Kentucky bill would authorize tolls for roads, bridges

| Monday, August 27, 2007

A leading state lawmaker in Kentucky wants to give cities and counties authority to issue bonds and create tolls for roads and bridges.

Senate President David Williams, R-Burkesville, has prefiled a bill for consideration during the next regular session that would allow local governments to create public infrastructure authorities that could issue bonds for road and bridge work, privatize projects and place tolls on the projects. The agencies also would have control of state and federal highway money for road maintenance and construction projects.

In the wake of a deadly bridge collapse in Minnesota earlier this month, Williams’ effort is intended to help the state complete bridge repair projects. There are 11 “structurally deficient” bridges in Louisville under re-evaluation, The Courier-Journal in Louisville reported.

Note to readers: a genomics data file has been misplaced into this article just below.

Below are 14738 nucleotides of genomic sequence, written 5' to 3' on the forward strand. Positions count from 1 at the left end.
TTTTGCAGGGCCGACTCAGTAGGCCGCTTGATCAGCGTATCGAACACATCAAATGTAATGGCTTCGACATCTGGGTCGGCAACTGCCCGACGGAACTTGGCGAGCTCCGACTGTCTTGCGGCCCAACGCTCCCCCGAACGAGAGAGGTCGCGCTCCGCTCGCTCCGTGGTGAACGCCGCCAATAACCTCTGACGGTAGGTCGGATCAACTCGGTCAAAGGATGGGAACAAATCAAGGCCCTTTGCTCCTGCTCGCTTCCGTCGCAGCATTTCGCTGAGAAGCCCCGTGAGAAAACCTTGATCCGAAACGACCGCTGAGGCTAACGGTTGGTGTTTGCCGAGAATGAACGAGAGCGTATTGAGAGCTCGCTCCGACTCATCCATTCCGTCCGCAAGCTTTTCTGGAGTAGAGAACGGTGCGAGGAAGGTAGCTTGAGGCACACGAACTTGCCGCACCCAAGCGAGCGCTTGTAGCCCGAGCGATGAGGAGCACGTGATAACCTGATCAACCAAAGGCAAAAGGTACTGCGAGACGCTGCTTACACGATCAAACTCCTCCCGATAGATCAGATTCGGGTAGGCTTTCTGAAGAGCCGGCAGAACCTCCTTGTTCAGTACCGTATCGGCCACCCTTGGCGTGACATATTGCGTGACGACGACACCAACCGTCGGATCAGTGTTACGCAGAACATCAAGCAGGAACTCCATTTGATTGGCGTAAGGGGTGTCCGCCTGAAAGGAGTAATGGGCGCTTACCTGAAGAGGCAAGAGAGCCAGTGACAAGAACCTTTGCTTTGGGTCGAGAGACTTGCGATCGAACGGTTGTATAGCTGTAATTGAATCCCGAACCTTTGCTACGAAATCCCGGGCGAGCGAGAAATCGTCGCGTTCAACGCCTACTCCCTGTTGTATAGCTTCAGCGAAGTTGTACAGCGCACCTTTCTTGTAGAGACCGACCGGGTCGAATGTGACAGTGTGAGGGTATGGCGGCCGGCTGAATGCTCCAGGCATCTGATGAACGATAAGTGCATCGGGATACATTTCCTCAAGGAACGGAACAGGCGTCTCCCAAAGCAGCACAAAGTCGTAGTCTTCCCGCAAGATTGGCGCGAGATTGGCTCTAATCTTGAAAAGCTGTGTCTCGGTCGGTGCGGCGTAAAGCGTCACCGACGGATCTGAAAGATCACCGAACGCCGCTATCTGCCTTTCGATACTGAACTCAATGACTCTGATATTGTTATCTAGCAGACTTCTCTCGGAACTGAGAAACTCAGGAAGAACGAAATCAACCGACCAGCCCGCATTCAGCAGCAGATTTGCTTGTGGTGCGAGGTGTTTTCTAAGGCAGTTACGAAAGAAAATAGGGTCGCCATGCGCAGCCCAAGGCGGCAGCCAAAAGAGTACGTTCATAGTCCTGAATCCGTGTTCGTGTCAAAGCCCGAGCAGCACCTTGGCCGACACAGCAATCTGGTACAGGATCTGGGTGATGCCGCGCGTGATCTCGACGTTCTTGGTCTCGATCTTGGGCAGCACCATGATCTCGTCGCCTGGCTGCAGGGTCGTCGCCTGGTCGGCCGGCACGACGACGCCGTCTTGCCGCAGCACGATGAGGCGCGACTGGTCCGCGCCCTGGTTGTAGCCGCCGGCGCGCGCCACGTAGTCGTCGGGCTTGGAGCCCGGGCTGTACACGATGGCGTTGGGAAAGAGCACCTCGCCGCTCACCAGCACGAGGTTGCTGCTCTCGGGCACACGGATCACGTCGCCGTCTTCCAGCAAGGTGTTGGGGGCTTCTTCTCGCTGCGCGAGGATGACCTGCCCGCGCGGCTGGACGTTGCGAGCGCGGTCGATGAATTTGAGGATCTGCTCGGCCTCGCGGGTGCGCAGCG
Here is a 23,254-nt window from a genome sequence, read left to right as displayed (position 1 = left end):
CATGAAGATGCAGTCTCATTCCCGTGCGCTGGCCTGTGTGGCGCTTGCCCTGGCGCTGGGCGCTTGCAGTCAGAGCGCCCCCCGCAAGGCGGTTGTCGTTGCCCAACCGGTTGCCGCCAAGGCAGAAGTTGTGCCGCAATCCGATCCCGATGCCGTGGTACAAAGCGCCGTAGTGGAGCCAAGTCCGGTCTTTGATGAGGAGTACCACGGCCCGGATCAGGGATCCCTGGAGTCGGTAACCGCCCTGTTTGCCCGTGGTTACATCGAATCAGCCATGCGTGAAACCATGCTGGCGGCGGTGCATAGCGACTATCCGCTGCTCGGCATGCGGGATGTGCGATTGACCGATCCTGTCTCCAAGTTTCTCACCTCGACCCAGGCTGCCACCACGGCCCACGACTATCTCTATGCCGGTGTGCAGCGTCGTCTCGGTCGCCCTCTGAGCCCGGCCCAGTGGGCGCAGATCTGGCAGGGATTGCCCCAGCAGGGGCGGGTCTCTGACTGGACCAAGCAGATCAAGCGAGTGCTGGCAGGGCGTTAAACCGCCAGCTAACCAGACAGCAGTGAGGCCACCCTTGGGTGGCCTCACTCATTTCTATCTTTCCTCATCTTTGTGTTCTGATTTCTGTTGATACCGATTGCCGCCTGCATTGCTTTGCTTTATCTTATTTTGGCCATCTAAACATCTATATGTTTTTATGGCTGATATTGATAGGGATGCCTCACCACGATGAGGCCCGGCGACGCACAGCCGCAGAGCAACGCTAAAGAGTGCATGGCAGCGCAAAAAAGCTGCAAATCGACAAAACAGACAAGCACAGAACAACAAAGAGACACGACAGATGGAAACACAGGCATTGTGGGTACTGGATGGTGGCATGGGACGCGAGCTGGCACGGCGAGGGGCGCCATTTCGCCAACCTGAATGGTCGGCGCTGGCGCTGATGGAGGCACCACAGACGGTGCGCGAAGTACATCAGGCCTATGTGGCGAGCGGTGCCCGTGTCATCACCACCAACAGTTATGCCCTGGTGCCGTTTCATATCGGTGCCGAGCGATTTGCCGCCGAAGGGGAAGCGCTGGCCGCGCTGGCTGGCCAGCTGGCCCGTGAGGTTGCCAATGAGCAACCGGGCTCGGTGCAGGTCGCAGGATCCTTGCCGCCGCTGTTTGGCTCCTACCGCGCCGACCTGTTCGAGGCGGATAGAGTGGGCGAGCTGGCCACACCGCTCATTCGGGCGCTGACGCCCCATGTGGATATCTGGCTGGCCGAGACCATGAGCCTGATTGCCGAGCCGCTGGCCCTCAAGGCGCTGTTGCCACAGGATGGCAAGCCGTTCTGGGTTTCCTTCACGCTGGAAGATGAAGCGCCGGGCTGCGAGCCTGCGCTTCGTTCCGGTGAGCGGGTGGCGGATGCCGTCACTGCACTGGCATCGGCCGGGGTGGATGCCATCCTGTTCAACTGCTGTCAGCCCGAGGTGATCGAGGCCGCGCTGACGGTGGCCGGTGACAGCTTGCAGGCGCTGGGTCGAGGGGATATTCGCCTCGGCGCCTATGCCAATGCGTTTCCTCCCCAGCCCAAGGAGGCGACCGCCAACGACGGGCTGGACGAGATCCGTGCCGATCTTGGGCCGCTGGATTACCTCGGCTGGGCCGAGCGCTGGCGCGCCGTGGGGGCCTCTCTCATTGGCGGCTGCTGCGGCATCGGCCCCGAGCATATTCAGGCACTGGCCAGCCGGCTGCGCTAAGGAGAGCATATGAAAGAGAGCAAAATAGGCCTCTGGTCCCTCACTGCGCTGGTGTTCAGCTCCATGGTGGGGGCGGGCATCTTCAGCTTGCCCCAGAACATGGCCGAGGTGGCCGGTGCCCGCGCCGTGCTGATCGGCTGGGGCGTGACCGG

Williams also cited the dwindling federal highway fund as another reason to find new ways to fund such projects.

Others say that while charging tolls isn’t a popular option for most people, all options need to be considered for footing the bill for transportation work.

Any authorities would need to be set up by the governor and approved by lawmakers. The groups could decide toll rates and the location of collection booths, The Courier-Journal reported.

If approved, state law would need to be changed to authorize leasing of bridges or highways to private groups.

The bill can come up for consideration in the regular session that begins in January 2008.

To view other legislative activities of interest for Kentucky in 2007, click here.

– By Keith Goble, state legislative editor
keith_goble@landlinemag.com

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